If Malaria affected mainly Western gay men, would it be cured by now?

#1
Struck by the comment this morning that thosew infected by HIV can expect to live for some 30 years. I'm also well aware of the massive death toll caused by Malaria, and wondered if demographics played a part in the drive for a cure.

So, if Malaria killed millions of Western gay men, would there be a cure by now?
 
#3
why gay? its not sexually transmitted (as far as I know) ... and before you say it HIV/AIDS affects hetros as well ...
why not just ask if it killed millions of westerners ..
 
P

PrinceAlbert

Guest
#4
Why don't they just give everyone in the world a HIV test. Put them in some sort of confignment until the results are through (gestation period and all that). If they test positive, give them a week to say goodbye to whoever, through a prison style phone/perspex booth, then shoot them in the back of the head.

Burn bodies.......job done.
 
#6
So, if Malaria killed millions of Western gay men, would there be a cure by now?
Nope, only if it would kill millions of blond haired, blue eyed, white skinned little girls in pink pj's clinging on to their fluffy stuffed little ponies......

There still is no cure for rabies either and ironically lots of Western heaumeaus die from it as well, allegedly
 
#8
Struck by the comment this morning that thosew infected by HIV can expect to live for some 30 years. I'm also well aware of the massive death toll caused by Malaria, and wondered if demographics played a part in the drive for a cure.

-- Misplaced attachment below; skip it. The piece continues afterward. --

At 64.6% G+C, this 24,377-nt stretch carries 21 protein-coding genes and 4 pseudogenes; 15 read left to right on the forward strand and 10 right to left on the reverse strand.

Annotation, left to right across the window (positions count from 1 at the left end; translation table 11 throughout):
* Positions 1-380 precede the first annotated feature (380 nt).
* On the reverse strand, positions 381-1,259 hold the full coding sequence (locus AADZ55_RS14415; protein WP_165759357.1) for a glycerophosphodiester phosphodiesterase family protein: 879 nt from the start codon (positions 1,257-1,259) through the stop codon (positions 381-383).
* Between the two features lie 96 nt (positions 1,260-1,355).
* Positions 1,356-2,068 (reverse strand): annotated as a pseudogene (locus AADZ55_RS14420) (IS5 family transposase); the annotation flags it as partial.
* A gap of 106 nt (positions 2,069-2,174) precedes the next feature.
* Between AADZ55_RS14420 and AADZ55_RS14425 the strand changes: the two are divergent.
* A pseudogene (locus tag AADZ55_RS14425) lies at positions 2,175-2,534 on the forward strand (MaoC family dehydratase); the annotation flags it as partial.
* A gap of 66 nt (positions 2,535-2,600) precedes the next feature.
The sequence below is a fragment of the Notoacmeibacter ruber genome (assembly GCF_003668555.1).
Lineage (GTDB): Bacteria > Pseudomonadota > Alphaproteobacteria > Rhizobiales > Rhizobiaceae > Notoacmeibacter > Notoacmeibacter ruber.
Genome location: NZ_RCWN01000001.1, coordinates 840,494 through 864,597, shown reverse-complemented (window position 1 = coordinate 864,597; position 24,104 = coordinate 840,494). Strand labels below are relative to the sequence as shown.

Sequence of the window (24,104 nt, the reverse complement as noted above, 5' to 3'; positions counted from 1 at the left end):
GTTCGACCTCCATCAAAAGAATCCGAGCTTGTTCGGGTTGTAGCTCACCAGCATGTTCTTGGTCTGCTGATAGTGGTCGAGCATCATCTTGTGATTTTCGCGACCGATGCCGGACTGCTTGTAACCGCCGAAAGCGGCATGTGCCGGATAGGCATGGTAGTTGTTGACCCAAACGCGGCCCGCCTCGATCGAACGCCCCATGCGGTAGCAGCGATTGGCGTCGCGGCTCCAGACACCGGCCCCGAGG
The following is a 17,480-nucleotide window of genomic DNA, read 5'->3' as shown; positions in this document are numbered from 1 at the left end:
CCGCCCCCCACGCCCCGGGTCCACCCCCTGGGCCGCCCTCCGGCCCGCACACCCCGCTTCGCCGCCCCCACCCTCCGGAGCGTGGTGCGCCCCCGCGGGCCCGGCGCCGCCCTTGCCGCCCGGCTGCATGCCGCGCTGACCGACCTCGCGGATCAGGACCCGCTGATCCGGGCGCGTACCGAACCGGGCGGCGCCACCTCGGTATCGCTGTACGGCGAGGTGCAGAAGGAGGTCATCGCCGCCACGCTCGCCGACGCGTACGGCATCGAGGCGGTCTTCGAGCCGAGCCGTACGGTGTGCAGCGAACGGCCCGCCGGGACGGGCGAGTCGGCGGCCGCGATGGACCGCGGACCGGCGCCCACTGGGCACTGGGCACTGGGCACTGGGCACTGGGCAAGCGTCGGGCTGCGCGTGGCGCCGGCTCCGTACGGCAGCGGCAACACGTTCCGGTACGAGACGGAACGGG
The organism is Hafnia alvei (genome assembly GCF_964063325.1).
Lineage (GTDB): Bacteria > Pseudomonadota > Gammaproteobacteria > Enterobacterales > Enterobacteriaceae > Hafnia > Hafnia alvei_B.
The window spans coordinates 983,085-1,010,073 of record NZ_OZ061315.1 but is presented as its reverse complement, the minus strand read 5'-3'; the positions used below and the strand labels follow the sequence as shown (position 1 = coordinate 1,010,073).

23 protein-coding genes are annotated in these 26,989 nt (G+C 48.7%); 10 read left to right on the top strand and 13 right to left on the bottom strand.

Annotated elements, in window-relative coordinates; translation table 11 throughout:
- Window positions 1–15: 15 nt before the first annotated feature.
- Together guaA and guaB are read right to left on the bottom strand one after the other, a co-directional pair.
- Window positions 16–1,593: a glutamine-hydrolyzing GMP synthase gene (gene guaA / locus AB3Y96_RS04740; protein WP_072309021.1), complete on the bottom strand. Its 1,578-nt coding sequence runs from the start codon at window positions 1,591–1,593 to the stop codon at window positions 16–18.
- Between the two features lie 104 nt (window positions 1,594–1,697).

So, if Malaria killed millions of Western gay men, would there be a cure by now?
If what you mean is the victims were of greater socio-economic status than, say, mud hut dwelling Africans then the chances are that there would be greater investment from the big pharmaceuticals as clearly the return on their R and D investment would be significantly better.
 
#10
Ah yes, the AIDS is not predominantly a gay disease meme.

Hands up all those who remember the BS adverts in the early 80's telling us it was going to wipe out gazillions, whole families would get it and die and we'd all know someone close to us who'd died from aids?

Well, here I am 26 years later and I don't know a single person with AIDS or have been aquainted with anyone in the preceeding 26 years who had AIDS.
 

jarrod248

LE
Gallery Guru
#11
Gay men was just a example of a Socio-economic group who's wellbeing would be worth the big pharmacuticals investing in. I think that's what he means.
ahh I sort of get it now. Malaria must be a harder nut to crack it's not for the lack of investment. Maybe it's like the common cold that still can't be cured.
 
#13
If Rachel Carson had not published "Silent Spring" back in the day the malarial mosquito would have been more or less eradicated decades ago and you would not have posed this question.

That woman and her book have been responsible for the deaths of more non-Europeans than a certain Austrian Corporal and his book about his "struggle".
 
#14
I believe BB's point is; as Malaria is a (generally) non-western non-civilised nation disease, is it this reason why everyone isn't piling gazaliions into curing it outright whereas gay males are a demographic in western civilsed countries that are in postions of power and influence that can sway powerful pharmacutical R&D budgets towards finding a cure?

I'm sure that the amount of money spent on Malaria is tiny in comparison to that spent on HIV/AIDS. Also, it makes it far more sense (for US insurance companies) to push for a cure for HIV/AIDS rather than let it manifest itself into expensive medical bills and perpeptual treatments.

To put it into perspective, this was quoted in 2007 Jeffrey Sachs Calls For Mass Distribution Of Insecticidal Bednets To Fight Malaria
Economic adviser Jeffrey Sachs estimates that malaria can be controlled for US$3 billion in aid per year